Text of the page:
The statutory power of taking property from the owner without his consent is one of the most delicate exercise of governmental authority. It is to be watched with jealous scrutiny. Important as the power may be to the government, the inviolable sanctity which all free constitutions attach to the right of property of the citizens, constrains the strict observance of the substantial provisions of the law which are prescribed as modes of the exercise of the power, and to protect it from abuse. ...(Dillon on Municipal Corporations [5th Ed.], Sec. 1040, and cases cited; Tenorio vs. Manila Railroad Co., 22 Phil., 411.)[14] (Citations omitted)
For the foregoing reasons, the DARAB's October 15, 1996 Decision is null and void. It cannot therefore acquire finality.
Thus, a void judgment is no judgment at all. It cannot be the source of any right nor of any obligation. All acts performed pursuant to it and all claims emanating from it have no legal effect. Hence, it can never become final and any writ of execution based on it is void: x x x it may be said to be a lawless thing which can be treated as an outlaw and slain at sight, or ignored wherever and whenever it exhibits its head.[15]
Being a void judgment, the DARAB Decision "may be resisted in any action or proceeding whenever it is involved. It is not even necessary to take any steps to vacate or avoid a void judgment or final order; it may simply be ignored."[16]

Just Compensation

Under DAR AO No. 5 (1998), issued on April 15, 1998:
II. The following rules and regulations are hereby promulgated to govern the valuation of lands subject of acquisition whether under voluntary offer to sell (VOS) or compulsory acquisition (CA).

A. There shall be one basic formula for the valuation of lands covered by VOS or CA:

LV = (CNI x 0.6) + (CS x 0.3) + (MV x 0.1)
   
Where:

    LV   =  Land Value
    CNI  =  Capitalized Net Income
    CS   =  Comparable Sales
    MV  =  Market Value per Tax Declaration

The above formula shall be used if all the three factors are present, relevant and applicable.

x x x x

A.2 When the CNI factor is not present, and CS and MV are applicable, the formula shall be:

LV = (CS x 0.9) + (MV x 0.1)

(Emphasis supplied)
The CA was correct in utilizing the above formula, in the absence of a CNI factor, which could not be determined based on the extant data. In the same manner, it correctly applied the property values determined by the Zamboanga City Government and its Appraisal Committee as contained in the former's Resolutions; this Court declares so in the absence of official data on comparative sales and in the face of DAR's gross mishandling of Galle's case and the multiple irregularities committed by it, which resulted in inordinate delay and wrongful determination and payment of just compensation to the landowner who passed away before she could receive and enjoy what was due her. Meanwhile, the agrarian beneficiaries of her land have profited and benefited from the use thereof, considering the period that has elapsed (20 years), the location thereof, the rise in land prices, and commercialization of the area,[17] in which case it may be said that the nature of the property has been altered considerably during the interregnum.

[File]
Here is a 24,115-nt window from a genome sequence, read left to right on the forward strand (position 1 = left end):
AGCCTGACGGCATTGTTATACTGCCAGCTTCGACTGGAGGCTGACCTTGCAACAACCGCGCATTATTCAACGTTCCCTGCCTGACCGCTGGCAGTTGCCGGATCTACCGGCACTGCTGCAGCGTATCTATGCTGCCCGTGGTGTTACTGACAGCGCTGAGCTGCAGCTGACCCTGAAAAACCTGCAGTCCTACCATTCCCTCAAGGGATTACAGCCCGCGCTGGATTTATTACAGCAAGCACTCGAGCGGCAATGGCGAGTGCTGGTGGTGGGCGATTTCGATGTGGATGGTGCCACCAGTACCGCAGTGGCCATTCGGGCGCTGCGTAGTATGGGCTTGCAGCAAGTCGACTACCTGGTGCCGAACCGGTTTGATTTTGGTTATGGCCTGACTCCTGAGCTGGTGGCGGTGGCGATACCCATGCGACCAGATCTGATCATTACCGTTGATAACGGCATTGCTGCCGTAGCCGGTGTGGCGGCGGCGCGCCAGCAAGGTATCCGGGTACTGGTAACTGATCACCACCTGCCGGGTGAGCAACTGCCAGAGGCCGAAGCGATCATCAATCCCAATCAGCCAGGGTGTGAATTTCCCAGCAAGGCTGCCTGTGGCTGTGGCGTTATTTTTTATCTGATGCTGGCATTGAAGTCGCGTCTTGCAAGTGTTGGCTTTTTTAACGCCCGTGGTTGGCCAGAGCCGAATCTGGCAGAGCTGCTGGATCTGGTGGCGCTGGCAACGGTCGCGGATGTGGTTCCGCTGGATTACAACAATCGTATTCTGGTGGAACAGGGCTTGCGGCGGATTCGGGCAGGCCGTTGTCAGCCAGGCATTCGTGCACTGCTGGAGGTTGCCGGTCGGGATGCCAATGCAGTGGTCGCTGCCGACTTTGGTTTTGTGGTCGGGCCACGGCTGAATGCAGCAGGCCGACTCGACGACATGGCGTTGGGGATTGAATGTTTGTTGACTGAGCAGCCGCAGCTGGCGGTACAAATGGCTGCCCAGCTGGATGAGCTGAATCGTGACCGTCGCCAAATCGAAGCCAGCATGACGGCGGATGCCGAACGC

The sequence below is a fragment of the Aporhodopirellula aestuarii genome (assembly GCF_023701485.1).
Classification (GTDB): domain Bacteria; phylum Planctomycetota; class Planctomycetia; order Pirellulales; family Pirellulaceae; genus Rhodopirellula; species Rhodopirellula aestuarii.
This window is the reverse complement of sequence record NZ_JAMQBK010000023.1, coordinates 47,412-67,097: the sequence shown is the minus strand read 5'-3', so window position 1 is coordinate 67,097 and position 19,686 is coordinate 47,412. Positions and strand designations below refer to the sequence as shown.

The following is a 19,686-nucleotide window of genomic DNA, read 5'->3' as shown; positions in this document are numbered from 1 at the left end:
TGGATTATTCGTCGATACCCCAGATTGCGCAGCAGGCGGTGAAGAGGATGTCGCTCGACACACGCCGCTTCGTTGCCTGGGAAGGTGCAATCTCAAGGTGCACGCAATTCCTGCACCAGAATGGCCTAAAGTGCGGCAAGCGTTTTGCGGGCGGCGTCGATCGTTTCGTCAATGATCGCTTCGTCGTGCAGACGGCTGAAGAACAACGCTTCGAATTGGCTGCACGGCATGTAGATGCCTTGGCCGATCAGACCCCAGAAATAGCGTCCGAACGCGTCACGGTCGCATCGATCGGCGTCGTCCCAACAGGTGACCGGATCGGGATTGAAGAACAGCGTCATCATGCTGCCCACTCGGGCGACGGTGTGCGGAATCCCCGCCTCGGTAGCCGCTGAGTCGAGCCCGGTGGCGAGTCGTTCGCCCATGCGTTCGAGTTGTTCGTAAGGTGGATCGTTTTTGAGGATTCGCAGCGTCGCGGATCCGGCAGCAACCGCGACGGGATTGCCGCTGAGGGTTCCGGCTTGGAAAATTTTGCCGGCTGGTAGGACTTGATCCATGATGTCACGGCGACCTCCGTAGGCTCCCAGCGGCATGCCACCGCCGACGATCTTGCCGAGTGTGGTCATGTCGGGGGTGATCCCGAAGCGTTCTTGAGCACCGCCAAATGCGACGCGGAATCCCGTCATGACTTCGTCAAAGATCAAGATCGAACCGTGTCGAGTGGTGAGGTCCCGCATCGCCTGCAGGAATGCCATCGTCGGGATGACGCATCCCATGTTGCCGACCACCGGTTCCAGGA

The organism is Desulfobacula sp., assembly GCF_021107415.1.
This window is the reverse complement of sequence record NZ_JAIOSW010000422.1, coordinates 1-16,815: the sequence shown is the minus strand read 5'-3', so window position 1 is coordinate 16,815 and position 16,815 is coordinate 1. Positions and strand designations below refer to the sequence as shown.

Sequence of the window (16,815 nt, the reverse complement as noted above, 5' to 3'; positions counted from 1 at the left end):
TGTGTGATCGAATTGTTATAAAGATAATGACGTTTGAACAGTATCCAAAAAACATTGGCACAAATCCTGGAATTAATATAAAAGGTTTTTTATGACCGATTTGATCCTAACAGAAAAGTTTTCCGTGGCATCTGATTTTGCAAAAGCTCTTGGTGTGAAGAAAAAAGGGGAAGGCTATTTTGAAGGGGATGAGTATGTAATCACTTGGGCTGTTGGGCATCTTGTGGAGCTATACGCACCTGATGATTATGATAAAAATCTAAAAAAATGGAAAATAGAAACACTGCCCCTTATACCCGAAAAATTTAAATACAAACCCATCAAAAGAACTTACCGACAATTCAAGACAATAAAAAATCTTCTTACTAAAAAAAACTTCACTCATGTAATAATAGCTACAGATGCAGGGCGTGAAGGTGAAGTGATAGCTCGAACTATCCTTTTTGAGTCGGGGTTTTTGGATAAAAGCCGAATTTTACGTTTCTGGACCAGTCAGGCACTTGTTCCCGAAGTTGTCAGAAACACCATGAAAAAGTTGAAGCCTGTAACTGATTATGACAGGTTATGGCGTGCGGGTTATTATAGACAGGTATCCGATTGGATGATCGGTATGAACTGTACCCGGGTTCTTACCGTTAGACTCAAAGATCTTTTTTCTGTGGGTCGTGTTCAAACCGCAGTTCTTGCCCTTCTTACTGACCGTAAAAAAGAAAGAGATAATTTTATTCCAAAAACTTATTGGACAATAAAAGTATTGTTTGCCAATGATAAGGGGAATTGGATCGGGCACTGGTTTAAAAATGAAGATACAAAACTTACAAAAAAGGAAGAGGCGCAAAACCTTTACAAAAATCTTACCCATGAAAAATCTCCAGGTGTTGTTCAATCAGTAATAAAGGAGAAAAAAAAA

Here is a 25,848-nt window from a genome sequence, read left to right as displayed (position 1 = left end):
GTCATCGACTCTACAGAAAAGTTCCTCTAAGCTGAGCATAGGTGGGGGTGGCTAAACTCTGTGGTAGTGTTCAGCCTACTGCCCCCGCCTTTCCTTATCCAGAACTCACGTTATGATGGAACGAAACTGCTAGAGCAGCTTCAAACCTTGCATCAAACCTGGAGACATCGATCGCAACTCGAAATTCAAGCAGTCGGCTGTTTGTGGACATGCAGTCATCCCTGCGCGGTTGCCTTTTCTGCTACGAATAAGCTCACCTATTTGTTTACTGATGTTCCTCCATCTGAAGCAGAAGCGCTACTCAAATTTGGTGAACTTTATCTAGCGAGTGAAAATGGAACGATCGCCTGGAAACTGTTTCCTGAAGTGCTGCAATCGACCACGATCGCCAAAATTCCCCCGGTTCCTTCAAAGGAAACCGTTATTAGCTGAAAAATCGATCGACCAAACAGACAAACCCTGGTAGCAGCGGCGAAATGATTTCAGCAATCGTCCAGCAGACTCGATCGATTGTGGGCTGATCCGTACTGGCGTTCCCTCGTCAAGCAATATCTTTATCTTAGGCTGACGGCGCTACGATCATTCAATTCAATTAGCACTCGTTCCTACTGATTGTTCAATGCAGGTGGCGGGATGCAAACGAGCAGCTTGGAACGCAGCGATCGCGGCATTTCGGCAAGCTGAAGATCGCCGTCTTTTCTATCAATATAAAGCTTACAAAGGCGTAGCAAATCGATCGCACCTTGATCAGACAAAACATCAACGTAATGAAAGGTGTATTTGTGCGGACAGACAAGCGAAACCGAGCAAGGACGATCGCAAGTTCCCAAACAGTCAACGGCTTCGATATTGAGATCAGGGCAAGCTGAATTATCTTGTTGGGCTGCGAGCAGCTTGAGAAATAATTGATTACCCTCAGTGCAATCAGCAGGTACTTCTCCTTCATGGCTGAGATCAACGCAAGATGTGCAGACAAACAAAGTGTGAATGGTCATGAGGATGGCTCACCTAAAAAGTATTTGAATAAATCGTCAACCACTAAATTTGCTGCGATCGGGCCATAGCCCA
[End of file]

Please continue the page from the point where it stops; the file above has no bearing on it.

The Court validates the CA's use of data relative to property values in three barangays within Zamboanga City, which is authorized under AO No. 5, particularly AO No. 5 (II)(C.2)(a) which states:
  1. When the required number of STs is not available at the barangay level, additional STs may be secured from the municipality where the land being offered/covered is situated to complete the required three comparable STs. In case there are more STs available than what is required at the municipal level, the most recent transactions shall be considered. The same rule shall apply at the provincial level when no STs are available at the municipal level. In all cases, the combination of STs sourced from the barangay, municipality and province shall not exceed three transactions. (Emphasis and underscoring supplied)
For the same reason, the Court finds nothing wrong with using the appreciation and depreciation rate factor of 5% employed by bank appraisers, in the absence of official DAR data/evidence or any other reliable method, and given the DAR's incompetence in handling Galle's case and the unjust consequences that resulted from such inefficiency and neglect. After all, Republic Act No. 6657 or the Comprehensive Agrarian Reform Law of 1988 (CARL) provides that -